When Megan Gimber plunges her arm elbow-deep into a hole in a tree, she never knows quite what to expect.
If she is lucky, it will not be the huge clutch of spiders that once swarmed out from inside an old apple tree.
A shock, for sure, but to do her job, she needs the grit to tough out a close encounter with our eight-legged friends.
The thing that Megan, key habitats officer for the People’s Trust for Endangered Species (PTES), really hopes to find in the powdery rotted wood is what ecologists call “frass” ... insect larvae droppings to the rest of us.
It can be a sign the tree is host to rare species whose very survival is hanging by a thread.
These are not the high-profile endangered creatures that feature in worldwide campaigns. Nor are they cute like dormice.
They are likely to be small, unglamorous beetles – the Cinderellas of the conservation world, but still a vital link in the chain.
Crucial to their survival is Britain’s unique woodland pasture, where ancient trees provide natural nooks and crannies in which they can thrive.
Even the more common insects, whose larvae feed on dead or decaying wood, are a prime source of food for species like birds and bats.
And Suffolk is now at the forefront of a campaign by the PTES to protect this precious habitat.
The charity is calling on nature-lovers to help with a pilot survey to assess the condition of more than 1,000 examples spread across the county. They include numerous sites around the Sudbury area.
Wood pastures – where large ancient trees grow in open pastureland – are under threat due to factors like urban development and conversion to arable farming.
They started life hundreds of years ago as wooded commons, medieval hunting forests, or deer parks.
But what makes it such a special habitat is deadwood.
“They call it dead, but it can be more alive than living wood,” says Megan, “because so many things live in it.”
The holes that develop in veteran trees, and the decaying heartwood inside them, provide food and refuge for a vast number species.
And appearances can be deceptive. A tree that looks on its last legs could have 200 years of life left.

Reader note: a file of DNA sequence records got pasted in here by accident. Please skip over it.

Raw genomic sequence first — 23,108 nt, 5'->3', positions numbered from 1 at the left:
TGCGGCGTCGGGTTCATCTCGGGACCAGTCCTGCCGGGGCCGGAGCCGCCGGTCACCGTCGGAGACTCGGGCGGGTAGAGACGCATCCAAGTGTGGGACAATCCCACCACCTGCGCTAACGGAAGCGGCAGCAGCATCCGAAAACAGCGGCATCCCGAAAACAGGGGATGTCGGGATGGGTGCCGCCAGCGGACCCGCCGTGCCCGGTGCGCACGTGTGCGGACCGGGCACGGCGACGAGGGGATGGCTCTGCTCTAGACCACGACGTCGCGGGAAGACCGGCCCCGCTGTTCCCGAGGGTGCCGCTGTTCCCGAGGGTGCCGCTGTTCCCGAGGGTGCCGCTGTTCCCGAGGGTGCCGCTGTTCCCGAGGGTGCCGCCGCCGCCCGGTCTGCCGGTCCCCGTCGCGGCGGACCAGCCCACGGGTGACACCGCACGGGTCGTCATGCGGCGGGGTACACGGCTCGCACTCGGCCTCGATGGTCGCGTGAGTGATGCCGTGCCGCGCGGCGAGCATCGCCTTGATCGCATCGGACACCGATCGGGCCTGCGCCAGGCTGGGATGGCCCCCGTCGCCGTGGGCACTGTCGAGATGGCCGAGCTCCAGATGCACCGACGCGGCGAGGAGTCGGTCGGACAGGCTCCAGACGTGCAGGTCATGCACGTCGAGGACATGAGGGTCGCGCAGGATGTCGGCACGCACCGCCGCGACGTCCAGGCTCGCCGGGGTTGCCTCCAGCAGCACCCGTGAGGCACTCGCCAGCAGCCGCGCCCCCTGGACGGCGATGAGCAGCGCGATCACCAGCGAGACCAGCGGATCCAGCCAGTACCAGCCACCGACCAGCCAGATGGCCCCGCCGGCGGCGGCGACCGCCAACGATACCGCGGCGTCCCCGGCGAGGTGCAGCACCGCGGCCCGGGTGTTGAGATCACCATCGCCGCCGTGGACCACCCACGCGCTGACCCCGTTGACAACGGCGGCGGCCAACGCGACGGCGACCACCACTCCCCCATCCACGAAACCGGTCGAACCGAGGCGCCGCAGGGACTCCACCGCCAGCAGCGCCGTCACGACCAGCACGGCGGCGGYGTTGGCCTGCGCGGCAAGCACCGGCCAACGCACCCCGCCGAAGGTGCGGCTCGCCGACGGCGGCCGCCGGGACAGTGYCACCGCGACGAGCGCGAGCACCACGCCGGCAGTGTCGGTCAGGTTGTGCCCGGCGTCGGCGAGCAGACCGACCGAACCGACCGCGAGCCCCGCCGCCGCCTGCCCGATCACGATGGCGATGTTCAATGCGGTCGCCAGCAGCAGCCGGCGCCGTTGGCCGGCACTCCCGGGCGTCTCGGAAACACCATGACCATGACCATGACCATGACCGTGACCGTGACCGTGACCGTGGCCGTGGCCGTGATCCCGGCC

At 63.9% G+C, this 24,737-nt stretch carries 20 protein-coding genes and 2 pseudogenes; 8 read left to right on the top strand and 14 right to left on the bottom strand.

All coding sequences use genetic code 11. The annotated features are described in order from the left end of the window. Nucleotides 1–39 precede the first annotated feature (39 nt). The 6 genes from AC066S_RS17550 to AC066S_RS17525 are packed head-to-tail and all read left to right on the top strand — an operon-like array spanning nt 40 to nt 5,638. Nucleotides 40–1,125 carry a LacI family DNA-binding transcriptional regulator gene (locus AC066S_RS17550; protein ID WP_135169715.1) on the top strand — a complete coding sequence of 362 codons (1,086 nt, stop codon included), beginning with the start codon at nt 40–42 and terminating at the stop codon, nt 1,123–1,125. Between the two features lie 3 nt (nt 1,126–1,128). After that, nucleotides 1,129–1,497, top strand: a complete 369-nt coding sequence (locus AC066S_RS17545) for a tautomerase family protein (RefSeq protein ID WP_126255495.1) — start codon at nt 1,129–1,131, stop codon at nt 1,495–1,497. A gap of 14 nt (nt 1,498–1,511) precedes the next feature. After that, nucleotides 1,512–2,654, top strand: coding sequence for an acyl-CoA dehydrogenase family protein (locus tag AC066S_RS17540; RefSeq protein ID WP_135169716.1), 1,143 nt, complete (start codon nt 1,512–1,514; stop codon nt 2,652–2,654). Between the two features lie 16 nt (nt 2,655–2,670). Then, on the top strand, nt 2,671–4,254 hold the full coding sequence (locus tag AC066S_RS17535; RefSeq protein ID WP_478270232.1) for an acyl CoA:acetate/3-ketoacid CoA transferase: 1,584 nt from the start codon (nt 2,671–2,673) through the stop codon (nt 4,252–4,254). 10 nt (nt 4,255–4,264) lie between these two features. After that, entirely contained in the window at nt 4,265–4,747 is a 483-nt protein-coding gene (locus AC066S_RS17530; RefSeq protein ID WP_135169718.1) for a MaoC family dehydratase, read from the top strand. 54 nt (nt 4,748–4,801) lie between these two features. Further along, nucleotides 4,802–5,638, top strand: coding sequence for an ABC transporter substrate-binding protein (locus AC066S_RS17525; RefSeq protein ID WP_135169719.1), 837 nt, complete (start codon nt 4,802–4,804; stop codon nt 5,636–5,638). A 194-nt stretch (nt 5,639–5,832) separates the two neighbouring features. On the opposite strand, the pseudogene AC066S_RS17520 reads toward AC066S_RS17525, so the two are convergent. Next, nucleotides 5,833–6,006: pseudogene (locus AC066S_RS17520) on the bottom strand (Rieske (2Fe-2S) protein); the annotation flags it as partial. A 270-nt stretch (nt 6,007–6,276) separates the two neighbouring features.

Each venerable, craggy-barked veteran is a mini-community, home to all manner of life from lichens to woodpeckers.
But wood pasture-lovers like the lesser spotted woodpecker, and pearl bordered fritillary butterfly, are now on the endangered species red list.
And, as a group, saproxylic insects – those whose larvae feed on rotting wood – are among the most at risk in the whole of Europe.
Suffolk Wildlife Trust’s Old Broom reserve near Bury St Edmunds is a stunningly beautiful example of wood pasture.
Majestic oak trees up to 700 years old, including one so massive it is nicknamed Big Ben, are surrounded in places by carpets of bluebells.
The site is not normally open to the public, but volunteers for the PTES survey will be invited to a training day there on June 11.
“My biggest ambition is to let people know how important the deadwood habitat is,” said Megan, who studied biological science at Oxford.
“Many of the trees at Old Broom are classic old pollards, where the branches were chopped off every few years to make charcoal or animal fodder.
“It leaves wonderful knobbles where the limbs were cut and when holes and snags develop they become brilliant habitats.
“Fungi go in and find the dead wood and soften it, then the beetles come in.
“They reckon the trees here date from medieval times and were last pollarded 300 years ago.”
What makes wood pasture different from ordinary woodland is that the trees can grow to their full spread rather than tall and spindly.
“Most people know that trees are great for wildlife, but they grow better in the open than close together,” said Megan.
“It gives more long, low branches open to light where lichens can grow.”
Suffolk was selected for the pilot survey because wood pasture sites in the county had already been pinpointed.
“Someone from Suffolk Biological Records Centre had already created a map of different habitats,” said Megan.
“The survey is much more about the structure of the sites than the species.
“We’ll be looking at things like tree canopy cover, and other species like bramble, hawthorn, and elder which are good for insects.”
Some insects spend most of their lives as larvae, munching through the deadwood, before emerging as adults.
“Stag beetles are larvae for six years, then an adult beetle for just six weeks,” Megan explains.
Her Devon childhood prepared her for a career in conservation. “There was one bus a week from our village,” she recalls. “I grew up climbing trees, making dens and watching birds because all my friends were so far away.
“I was surrounded by biodiversity. I didn’t want to be part of the generation that lets it all get lost.”
Volunteers for the Suffolk survey, designed to be incorporated into a walk, will be sent a pack with detailed instructions, and a letter requesting the landowner’s permission.
The training day on June 11 is not essential but aimed at those particularly interested in the conservation of the habitat.
To find out more go to www.ptes.org/campaigns/wood-pasture-parkland.